Is Amazon a Technology or Retail Company?

By: Richard A. Anderson

Sector investment strategies have been around for decades and the proliferation of exchange-traded funds, or ETFs, have made these investment strategies available to the masses at a relatively low cost. The problem with sector investment strategies is that while businesses change with technological advancements, the traditional sector classification system has remained unchanged. Traditional sector classifications typically are backward-looking, grouping companies based on their historical characteristics.

At first glance, the question of whether Amazon is a technology or retail company may seem pretty straight forward. Amazon started out as an online book store and has transformed into the largest online retailer in the world. But digging deeper into Amazon’s business, you realize Amazon is also a big player in the technology space. Amazon produces electronics such as tablets, e-readers, smartphones, and portable speakers. In addition, Amazon has even expanded into cloud computing with Amazon Web Services.

So then, why is Amazon classified as a consumer discretionary company along with the likes of Home Depot, Walt Disney Company, and Comcast Corporation? The answer is an outdated classification system that has not evolved to keep up with changes in company business models.

Amazon is just one example. Visa is classified as a technology company. Walmart is classified as a consumer staples company.

To solve this problem, BlackRock developed a classification system that uses forward-looking inputs to allow for a more representative view of sectors within the U.S. economy. This classification system, known as the evolved sector approach, allows companies to be classified within more than one sector and updates sector constituents more frequently to account for both current and future drivers of company growth.

The chart below shows the most often referenced traditional sector classification system, the Global Industry Classification Standard (GICS), as compared to BlackRock’s evolved sector classifications.

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The graphic below shows a sample of how companies classified as consumer discretionary under GICS are classified within the BlackRock evolved sector framework.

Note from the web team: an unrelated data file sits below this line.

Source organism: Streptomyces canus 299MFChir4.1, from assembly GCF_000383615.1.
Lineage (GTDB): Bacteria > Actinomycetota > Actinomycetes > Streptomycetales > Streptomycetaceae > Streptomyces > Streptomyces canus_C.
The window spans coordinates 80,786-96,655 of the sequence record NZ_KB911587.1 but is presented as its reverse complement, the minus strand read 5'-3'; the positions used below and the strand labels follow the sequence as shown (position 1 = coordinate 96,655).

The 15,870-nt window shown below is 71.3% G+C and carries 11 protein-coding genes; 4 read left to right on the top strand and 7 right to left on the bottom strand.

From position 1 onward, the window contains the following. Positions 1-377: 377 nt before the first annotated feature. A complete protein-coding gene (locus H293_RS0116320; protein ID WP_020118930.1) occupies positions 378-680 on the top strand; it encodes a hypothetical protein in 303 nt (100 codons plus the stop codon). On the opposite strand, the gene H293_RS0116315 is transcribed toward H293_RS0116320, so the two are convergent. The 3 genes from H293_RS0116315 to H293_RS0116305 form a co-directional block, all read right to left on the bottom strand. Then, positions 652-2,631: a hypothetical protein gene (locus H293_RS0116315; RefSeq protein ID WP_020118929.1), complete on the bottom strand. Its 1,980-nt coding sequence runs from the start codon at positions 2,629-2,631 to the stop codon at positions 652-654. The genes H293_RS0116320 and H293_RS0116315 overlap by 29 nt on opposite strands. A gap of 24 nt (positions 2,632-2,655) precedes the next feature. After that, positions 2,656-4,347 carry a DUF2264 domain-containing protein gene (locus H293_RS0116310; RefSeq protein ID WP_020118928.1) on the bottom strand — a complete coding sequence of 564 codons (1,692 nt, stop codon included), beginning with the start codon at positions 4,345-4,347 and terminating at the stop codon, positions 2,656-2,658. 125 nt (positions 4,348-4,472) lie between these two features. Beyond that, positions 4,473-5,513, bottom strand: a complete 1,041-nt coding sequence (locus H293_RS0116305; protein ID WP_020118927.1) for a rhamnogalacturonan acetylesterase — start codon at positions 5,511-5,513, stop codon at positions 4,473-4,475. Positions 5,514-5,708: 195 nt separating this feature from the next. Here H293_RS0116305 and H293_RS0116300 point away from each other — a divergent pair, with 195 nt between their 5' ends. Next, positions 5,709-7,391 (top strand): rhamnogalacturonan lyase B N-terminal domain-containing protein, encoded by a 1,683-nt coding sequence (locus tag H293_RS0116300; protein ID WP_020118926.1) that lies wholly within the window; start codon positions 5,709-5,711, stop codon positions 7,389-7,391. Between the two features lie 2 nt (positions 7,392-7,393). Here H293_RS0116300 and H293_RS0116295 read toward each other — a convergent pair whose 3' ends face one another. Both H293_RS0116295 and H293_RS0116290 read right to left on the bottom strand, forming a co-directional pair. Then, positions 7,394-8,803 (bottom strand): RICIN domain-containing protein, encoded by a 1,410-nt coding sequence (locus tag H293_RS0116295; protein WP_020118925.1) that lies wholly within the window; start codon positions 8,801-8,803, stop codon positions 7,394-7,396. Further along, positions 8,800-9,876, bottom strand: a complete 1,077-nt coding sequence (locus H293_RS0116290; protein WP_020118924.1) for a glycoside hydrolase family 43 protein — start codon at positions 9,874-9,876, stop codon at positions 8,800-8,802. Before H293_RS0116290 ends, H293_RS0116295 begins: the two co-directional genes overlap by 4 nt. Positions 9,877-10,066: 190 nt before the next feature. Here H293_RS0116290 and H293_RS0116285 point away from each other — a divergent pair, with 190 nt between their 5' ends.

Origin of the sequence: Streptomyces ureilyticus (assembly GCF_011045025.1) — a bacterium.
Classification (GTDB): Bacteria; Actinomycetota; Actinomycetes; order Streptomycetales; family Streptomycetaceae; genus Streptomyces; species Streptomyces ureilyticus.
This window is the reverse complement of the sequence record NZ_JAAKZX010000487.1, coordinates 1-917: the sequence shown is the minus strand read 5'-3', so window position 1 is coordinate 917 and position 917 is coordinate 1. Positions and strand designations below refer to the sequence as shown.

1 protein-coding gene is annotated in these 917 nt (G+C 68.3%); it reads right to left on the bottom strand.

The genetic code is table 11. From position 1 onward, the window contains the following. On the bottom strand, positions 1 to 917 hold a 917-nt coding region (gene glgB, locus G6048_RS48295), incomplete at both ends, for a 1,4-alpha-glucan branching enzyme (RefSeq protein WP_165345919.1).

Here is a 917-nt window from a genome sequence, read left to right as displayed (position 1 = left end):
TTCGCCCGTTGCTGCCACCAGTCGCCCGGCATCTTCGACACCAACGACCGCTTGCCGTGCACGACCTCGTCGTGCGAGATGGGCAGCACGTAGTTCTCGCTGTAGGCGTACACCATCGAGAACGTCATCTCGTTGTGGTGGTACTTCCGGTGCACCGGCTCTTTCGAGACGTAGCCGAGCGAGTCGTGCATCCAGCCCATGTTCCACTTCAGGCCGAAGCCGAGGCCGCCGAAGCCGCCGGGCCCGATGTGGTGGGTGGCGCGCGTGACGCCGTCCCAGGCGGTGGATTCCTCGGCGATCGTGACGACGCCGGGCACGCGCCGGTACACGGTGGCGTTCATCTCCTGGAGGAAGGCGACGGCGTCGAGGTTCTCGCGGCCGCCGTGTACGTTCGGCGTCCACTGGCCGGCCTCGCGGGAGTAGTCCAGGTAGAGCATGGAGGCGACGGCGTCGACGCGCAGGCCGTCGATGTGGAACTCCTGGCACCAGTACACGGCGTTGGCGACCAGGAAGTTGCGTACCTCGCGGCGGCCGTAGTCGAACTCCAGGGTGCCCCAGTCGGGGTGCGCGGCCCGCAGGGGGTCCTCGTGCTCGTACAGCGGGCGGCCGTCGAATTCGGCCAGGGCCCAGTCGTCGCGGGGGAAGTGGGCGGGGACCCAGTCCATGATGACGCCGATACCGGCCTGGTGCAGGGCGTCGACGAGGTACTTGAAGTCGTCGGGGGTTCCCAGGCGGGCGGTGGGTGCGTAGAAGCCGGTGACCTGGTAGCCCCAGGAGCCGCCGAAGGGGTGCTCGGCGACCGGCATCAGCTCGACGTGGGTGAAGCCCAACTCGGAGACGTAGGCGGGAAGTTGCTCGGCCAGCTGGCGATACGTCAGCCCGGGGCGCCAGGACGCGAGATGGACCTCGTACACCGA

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At HIGHLAND, we invest your assets in diversified mutual funds that capture all sectors of the market. Our managers may have different weightings to sectors of the market as compared to an assigned benchmark index, but that difference is based on differences in expected returns of the underlying companies, not sector-specific expectations.

We don’t believe in investing in individual sectors of the market. Academic research and historical data has shown investors are not compensated for taking on the additional risk of investing in a more concentrated manner. Also, as demonstrated by the previous examples involving Amazon, Visa, and Walmart, the underlying holdings don’t always match the sector in which you believe you are investing.

Our favored investment manager, Dimensional Fund Advisors, takes a different approach to portfolio construction than do traditional active managers or index funds. Dimensional looks at individual companies, not the sectors to which those companies are assigned. This means they are indifferent to whether Amazon, or any company, is classified as a technology or consumer discretionary company. Rather, the primary focus is the company’s future expected return

With that said, we have been using an investment strategy that essentially ignores industry classification systems for years. We’re glad to see that BlackRock has brought this issue to the attention of the masses and brought a solution to those seeking to invest in companies in specific sectors of the market.